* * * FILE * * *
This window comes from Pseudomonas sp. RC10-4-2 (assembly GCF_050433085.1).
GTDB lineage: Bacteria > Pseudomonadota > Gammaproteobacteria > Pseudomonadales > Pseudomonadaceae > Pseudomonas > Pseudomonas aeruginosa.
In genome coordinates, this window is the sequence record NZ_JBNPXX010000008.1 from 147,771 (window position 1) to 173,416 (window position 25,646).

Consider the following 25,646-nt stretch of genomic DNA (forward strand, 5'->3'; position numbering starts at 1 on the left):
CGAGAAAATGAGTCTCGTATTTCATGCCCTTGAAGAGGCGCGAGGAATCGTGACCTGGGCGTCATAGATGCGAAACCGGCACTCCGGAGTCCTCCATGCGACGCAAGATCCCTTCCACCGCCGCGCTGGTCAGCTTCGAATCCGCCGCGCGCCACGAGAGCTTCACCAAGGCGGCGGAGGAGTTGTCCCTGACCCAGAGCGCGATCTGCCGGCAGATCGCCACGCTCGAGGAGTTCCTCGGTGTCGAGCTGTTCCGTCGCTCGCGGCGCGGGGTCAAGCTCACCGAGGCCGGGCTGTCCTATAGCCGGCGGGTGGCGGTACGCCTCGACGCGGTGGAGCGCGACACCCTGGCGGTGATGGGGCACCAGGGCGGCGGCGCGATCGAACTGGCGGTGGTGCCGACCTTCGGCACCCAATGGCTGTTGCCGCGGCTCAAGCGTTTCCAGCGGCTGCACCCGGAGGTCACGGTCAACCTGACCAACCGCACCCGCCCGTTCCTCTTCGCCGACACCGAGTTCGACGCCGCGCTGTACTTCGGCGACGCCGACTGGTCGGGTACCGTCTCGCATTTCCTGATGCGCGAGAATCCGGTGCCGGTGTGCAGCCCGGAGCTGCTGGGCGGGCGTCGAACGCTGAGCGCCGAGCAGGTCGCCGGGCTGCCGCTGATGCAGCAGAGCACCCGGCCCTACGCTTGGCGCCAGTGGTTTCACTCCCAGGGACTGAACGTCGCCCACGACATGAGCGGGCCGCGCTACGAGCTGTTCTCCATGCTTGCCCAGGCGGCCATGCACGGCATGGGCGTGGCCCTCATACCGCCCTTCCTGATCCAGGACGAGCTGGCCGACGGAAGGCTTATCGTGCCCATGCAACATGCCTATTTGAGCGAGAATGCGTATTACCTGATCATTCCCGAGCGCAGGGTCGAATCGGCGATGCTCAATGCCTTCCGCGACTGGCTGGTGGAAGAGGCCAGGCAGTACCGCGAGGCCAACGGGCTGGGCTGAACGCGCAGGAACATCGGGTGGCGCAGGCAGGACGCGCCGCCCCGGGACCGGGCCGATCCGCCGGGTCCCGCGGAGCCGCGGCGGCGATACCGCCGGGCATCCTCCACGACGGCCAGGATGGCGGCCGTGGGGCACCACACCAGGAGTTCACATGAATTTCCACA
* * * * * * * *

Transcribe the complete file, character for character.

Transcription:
This window comes from Pseudomonas sp. RC10-4-2 (assembly GCF_050433085.1).
GTDB lineage: Bacteria > Pseudomonadota > Gammaproteobacteria > Pseudomonadales > Pseudomonadaceae > Pseudomonas > Pseudomonas aeruginosa.
In genome coordinates, this window is the sequence record NZ_JBNPXX010000008.1 from 147,771 (window position 1) to 173,416 (window position 25,646).

Consider the following 25,646-nt stretch of genomic DNA (forward strand, 5'->3'; position numbering starts at 1 on the left):
CGAGAAAATGAGTCTCGTATTTCATGCCCTTGAAGAGGCGCGAGGAATCGTGACCTGGGCGTCATAGATGCGAAACCGGCACTCCGGAGTCCTCCATGCGACGCAAGATCCCTTCCACCGCCGCGCTGGTCAGCTTCGAATCCGCCGCGCGCCACGAGAGCTTCACCAAGGCGGCGGAGGAGTTGTCCCTGACCCAGAGCGCGATCTGCCGGCAGATCGCCACGCTCGAGGAGTTCCTCGGTGTCGAGCTGTTCCGTCGCTCGCGGCGCGGGGTCAAGCTCACCGAGGCCGGGCTGTCCTATAGCCGGCGGGTGGCGGTACGCCTCGACGCGGTGGAGCGCGACACCCTGGCGGTGATGGGGCACCAGGGCGGCGGCGCGATCGAACTGGCGGTGGTGCCGACCTTCGGCACCCAATGGCTGTTGCCGCGGCTCAAGCGTTTCCAGCGGCTGCACCCGGAGGTCACGGTCAACCTGACCAACCGCACCCGCCCGTTCCTCTTCGCCGACACCGAGTTCGACGCCGCGCTGTACTTCGGCGACGCCGACTGGTCGGGTACCGTCTCGCATTTCCTGATGCGCGAGAATCCGGTGCCGGTGTGCAGCCCGGAGCTGCTGGGCGGGCGTCGAACGCTGAGCGCCGAGCAGGTCGCCGGGCTGCCGCTGATGCAGCAGAGCACCCGGCCCTACGCTTGGCGCCAGTGGTTTCACTCCCAGGGACTGAACGTCGCCCACGACATGAGCGGGCCGCGCTACGAGCTGTTCTCCATGCTTGCCCAGGCGGCCATGCACGGCATGGGCGTGGCCCTCATACCGCCCTTCCTGATCCAGGACGAGCTGGCCGACGGAAGGCTTATCGTGCCCATGCAACATGCCTATTTGAGCGAGAATGCGTATTACCTGATCATTCCCGAGCGCAGGGTCGAATCGGCGATGCTCAATGCCTTCCGCGACTGGCTGGTGGAAGAGGCCAGGCAGTACCGCGAGGCCAACGGGCTGGGCTGAACGCGCAGGAACATCGGGTGGCGCAGGCAGGACGCGCCGCCCCGGGACCGGGCCGATCCGCCGGGTCCCGCGGAGCCGCGGCGGCGATACCGCCGGGCATCCTCCACGACGGCCAGGATGGCGGCCGTGGGGCACCACACCAGGAGTTCACATGAATTTCCACA